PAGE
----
Am Fam Physician. 1999;59(6):1641
Clostridium difficile is the most common cause of nosocomial diarrhea. Hospitalized patients with tube feeding often have diarrhea, but C. difficile has not been well studied as an etiologic agent of these cases of nosocomial diarrhea. To examine this, Bliss and associates used cultures and cytotoxin assays to prospectively study the incidence of C. difficile–associated diarrhea in tube-fed patients and in a matched set of non–tube-fed patients in an acute care setting.
Patients with previous or baseline positive C. difficile cultures were excluded from the study. Stool frequency and consistency were recorded, and rectal swab cultures were monitored in 76 tube-fed patients and 76 matched non–tube-fed patients who served as control subjects. When diarrhea occurred, stool cultures and cytotoxin assays were obtained every 48 hours until a positive test result was obtained or until the diarrhea ceased.
Overall acquisition of C. difficile was significantly greater in tube-fed patients (15 of 76 patients, or 20 percent) than in non–tube-fed patients (six of 76 patients, or 8 percent). C. difficile–associated diarrhea occurred in seven (9 percent) tube-fed patients and one (1 percent) matched control patient. The total incidence of diarrhea from all causes was higher in the tube-fed group (38 of 76 patients, or 50 percent) than in the control group (16 of 76 patients, or 21 percent). The incidence of C. difficile–associated diarrhea was higher in tube-fed patients who received postpyloric tube feedings during the study than in those who received prepyloric tube feeding continuously. Exposure to antibiotics was similar in patients who acquired C. difficile and in those who did not, but more patients with C. difficile–associated diarrhea received third-generation cephalosporins and aminoglycosides than patients without this diarrhea.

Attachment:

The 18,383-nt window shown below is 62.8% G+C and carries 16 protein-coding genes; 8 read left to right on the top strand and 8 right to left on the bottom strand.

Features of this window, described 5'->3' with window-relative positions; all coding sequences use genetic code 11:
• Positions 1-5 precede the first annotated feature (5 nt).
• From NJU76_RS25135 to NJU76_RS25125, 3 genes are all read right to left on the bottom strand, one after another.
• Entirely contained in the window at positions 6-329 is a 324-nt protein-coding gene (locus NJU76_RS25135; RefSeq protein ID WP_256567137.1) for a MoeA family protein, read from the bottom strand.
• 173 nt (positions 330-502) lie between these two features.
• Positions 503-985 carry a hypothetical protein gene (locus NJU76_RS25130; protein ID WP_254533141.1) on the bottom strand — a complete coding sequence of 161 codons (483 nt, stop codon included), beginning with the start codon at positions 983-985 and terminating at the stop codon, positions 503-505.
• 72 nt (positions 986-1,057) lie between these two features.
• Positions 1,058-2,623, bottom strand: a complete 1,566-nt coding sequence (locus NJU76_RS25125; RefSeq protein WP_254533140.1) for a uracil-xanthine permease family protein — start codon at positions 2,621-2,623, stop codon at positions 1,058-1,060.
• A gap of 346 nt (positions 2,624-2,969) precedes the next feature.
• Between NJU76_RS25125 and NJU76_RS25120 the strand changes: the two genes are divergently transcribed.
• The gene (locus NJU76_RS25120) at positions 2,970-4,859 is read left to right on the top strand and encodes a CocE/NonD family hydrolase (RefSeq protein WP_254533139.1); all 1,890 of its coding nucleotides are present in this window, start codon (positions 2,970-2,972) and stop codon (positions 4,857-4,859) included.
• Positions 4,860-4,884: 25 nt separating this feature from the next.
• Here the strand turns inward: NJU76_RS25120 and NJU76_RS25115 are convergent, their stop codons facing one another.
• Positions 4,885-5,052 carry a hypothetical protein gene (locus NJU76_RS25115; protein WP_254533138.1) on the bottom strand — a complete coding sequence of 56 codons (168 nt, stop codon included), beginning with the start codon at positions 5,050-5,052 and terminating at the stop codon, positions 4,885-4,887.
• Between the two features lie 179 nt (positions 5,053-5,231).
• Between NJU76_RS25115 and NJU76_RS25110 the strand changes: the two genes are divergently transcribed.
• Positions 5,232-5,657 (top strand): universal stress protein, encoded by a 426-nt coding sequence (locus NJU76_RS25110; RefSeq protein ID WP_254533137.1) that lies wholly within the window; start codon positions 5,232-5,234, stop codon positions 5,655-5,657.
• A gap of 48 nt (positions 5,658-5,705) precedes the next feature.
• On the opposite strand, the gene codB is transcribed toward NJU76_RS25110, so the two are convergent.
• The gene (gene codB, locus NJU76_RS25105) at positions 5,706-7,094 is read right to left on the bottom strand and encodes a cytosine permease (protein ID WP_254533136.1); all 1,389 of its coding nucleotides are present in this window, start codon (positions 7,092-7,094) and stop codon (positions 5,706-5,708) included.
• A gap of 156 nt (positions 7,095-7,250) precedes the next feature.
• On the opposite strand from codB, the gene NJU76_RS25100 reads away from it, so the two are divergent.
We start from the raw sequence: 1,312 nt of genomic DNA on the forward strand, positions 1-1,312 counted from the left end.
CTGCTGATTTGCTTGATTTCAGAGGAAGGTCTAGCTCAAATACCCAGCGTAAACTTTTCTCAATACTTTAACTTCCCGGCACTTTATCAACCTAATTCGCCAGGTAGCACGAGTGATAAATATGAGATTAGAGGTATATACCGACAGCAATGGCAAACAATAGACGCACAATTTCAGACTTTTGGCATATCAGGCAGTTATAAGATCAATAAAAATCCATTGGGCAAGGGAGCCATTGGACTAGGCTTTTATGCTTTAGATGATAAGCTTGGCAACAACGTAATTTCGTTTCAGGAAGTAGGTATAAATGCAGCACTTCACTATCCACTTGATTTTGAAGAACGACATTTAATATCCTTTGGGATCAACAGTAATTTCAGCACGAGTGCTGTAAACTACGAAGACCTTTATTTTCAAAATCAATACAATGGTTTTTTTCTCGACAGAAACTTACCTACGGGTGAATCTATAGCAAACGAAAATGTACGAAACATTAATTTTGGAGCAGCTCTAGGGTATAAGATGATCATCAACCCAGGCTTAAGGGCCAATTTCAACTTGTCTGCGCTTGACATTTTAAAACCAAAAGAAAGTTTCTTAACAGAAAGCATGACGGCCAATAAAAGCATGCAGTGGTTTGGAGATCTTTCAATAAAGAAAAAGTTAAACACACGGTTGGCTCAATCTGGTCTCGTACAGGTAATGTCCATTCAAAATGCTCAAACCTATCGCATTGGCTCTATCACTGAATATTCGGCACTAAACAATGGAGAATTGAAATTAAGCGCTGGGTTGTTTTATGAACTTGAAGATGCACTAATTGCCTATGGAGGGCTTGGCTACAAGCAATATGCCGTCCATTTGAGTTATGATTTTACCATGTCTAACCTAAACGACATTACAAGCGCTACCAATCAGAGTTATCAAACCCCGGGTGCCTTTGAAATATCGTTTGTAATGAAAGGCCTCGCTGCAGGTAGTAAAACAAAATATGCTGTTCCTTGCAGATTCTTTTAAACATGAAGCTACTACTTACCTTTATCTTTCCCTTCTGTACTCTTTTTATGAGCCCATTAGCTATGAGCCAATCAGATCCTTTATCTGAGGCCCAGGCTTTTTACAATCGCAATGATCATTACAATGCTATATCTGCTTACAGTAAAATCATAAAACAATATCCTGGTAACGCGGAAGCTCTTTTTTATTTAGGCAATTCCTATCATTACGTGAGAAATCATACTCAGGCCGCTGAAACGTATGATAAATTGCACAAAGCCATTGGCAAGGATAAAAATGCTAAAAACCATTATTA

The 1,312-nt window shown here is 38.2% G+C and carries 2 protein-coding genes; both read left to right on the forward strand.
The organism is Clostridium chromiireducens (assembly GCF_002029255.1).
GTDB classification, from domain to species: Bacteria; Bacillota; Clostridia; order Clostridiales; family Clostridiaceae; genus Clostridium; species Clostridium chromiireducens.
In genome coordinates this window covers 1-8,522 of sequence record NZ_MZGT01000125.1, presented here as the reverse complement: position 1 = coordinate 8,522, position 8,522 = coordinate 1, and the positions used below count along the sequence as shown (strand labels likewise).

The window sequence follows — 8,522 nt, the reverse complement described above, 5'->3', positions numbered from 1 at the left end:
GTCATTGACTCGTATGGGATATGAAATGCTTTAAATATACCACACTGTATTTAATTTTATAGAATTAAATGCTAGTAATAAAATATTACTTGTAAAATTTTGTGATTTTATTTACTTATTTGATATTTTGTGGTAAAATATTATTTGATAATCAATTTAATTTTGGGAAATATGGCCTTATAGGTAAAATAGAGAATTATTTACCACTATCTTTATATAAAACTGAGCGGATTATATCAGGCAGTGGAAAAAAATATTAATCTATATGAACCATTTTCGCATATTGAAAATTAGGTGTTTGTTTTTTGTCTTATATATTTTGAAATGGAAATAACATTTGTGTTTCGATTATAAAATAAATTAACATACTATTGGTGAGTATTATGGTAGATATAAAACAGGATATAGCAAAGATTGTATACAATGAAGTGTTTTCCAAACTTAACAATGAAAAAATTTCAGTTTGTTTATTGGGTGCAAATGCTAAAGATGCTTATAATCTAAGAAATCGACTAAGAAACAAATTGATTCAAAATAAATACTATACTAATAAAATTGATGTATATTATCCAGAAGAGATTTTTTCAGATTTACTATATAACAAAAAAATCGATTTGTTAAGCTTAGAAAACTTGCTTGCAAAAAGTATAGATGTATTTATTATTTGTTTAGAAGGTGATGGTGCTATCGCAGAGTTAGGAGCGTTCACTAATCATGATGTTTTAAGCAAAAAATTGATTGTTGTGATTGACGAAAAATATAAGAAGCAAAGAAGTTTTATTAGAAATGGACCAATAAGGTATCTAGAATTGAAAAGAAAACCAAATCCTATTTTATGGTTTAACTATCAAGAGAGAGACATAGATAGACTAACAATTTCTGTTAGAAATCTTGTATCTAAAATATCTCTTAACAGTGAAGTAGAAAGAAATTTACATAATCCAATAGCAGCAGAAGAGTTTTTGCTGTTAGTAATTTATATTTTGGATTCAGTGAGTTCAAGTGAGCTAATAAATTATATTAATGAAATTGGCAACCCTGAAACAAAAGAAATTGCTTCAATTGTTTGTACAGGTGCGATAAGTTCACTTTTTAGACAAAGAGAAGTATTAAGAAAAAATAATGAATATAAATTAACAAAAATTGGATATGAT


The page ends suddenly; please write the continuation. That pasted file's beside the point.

The authors conclude that tube feeding is a risk factor for acquiring C. difficile and developing C. difficile–associated diarrhea. This difference could not be attributed to antibiotic use since so many patients received antibiotics. It may be caused by transmission of bacteria from the hands of health care providers during routine manipulation of the tube-feeding system, from contaminated formulas and delivery systems, or from a lack of dietary fiber. Postpyloric tube feedings are associated with a greater incidence of C. difficile acquisition and diarrhea because feeding below the gastric acid barrier may facilitate organism survival. Tube-fed patients with diarrhea should be routinely tested with stool cultures for C. difficile.